The usual prescription for conflict of interest, including financial gain, is disclosure, and certainly transparency is a necessary foundation for ethical processes. But psychology suggests disclosure will not suffice. Actors who have a personal conflict of interest, being human, will discount the extent to which they are influenced by personal gain. Observers, even knowing about the conflict of interest, will not necessarily be impartial judges of the effects on the actors. The best goal is no conflict of interest, but we do not live in a perfect world. So reflection and discussion will have to serve. A question one might ask upon reading the essays in this book is why, at least for some people, ethical behavior is so challenging. Drawing in part on Latané-Darley’s (1970) model of bystander intervention, I have constructed a model of ethical behavior that would seem to apply to a variety of ethical problems. The model specifies the specific skills students need to reason and then behave ethically.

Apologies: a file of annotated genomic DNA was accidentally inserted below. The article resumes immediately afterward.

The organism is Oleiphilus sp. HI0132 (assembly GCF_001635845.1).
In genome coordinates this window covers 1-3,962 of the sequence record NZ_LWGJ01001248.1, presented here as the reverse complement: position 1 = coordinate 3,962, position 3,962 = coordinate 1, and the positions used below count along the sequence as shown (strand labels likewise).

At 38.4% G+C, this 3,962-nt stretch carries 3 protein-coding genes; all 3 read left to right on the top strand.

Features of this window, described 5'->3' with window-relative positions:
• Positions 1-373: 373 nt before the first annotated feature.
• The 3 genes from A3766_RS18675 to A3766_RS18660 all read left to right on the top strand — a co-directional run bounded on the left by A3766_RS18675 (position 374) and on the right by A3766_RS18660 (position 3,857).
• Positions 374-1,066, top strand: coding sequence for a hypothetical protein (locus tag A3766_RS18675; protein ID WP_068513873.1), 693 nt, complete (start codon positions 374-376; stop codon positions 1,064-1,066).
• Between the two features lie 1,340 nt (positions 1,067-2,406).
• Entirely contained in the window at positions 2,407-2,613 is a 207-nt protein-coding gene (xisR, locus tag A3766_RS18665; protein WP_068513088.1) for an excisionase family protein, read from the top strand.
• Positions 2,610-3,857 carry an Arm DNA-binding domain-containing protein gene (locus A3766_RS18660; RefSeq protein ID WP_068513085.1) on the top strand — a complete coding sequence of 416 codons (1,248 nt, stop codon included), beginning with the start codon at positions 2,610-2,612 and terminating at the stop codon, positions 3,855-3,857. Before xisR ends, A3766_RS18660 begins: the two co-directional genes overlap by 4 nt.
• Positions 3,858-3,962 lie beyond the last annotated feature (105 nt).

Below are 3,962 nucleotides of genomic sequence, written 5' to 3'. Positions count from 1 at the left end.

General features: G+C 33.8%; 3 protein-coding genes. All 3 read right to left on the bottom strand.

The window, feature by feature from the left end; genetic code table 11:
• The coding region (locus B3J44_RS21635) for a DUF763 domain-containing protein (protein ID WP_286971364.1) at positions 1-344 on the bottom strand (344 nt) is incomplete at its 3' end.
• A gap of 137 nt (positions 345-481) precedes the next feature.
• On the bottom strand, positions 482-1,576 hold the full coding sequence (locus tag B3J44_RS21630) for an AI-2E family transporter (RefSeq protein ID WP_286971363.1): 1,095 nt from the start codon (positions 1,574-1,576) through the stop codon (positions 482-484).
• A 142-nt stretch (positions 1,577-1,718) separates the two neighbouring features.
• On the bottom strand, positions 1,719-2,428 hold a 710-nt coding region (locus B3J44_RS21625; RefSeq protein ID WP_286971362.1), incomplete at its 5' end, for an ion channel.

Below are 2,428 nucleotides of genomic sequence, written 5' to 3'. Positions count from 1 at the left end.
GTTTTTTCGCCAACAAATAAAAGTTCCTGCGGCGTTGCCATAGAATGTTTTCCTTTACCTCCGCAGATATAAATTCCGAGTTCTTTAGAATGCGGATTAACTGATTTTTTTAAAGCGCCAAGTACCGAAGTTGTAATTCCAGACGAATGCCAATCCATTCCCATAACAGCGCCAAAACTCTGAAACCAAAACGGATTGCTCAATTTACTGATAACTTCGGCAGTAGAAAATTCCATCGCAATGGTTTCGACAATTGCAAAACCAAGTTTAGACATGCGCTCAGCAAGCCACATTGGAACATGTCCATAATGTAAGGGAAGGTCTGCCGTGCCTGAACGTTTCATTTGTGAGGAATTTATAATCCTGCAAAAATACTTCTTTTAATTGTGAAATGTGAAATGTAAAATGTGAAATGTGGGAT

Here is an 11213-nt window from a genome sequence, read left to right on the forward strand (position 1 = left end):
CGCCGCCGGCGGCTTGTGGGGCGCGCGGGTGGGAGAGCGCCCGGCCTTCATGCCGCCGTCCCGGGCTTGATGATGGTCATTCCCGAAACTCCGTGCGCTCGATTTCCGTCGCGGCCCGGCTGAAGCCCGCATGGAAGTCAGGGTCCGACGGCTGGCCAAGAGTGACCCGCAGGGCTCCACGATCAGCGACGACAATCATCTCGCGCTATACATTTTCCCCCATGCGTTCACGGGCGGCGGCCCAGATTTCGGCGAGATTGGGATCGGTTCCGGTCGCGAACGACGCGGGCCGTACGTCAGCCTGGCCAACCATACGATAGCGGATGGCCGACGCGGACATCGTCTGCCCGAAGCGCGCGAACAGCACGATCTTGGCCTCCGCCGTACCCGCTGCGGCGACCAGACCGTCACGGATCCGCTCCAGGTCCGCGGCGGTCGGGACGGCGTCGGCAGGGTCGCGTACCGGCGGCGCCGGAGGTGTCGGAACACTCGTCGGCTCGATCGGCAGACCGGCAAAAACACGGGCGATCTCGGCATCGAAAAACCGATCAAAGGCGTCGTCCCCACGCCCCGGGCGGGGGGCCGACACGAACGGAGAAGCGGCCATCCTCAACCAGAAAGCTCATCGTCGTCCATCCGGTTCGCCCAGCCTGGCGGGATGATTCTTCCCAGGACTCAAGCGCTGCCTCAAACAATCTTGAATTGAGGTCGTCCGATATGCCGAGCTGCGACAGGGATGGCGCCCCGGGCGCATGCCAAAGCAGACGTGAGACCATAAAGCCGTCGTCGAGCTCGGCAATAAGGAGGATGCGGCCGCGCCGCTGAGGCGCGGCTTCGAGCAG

|Title of host publication
|Ethical Challenges in the Behavioral and Brain Sciences
|Cambridge University Press
|Number of pages
|Published - Jan 1 2015
All Science Journal Classification (ASJC) codes
- General Psychology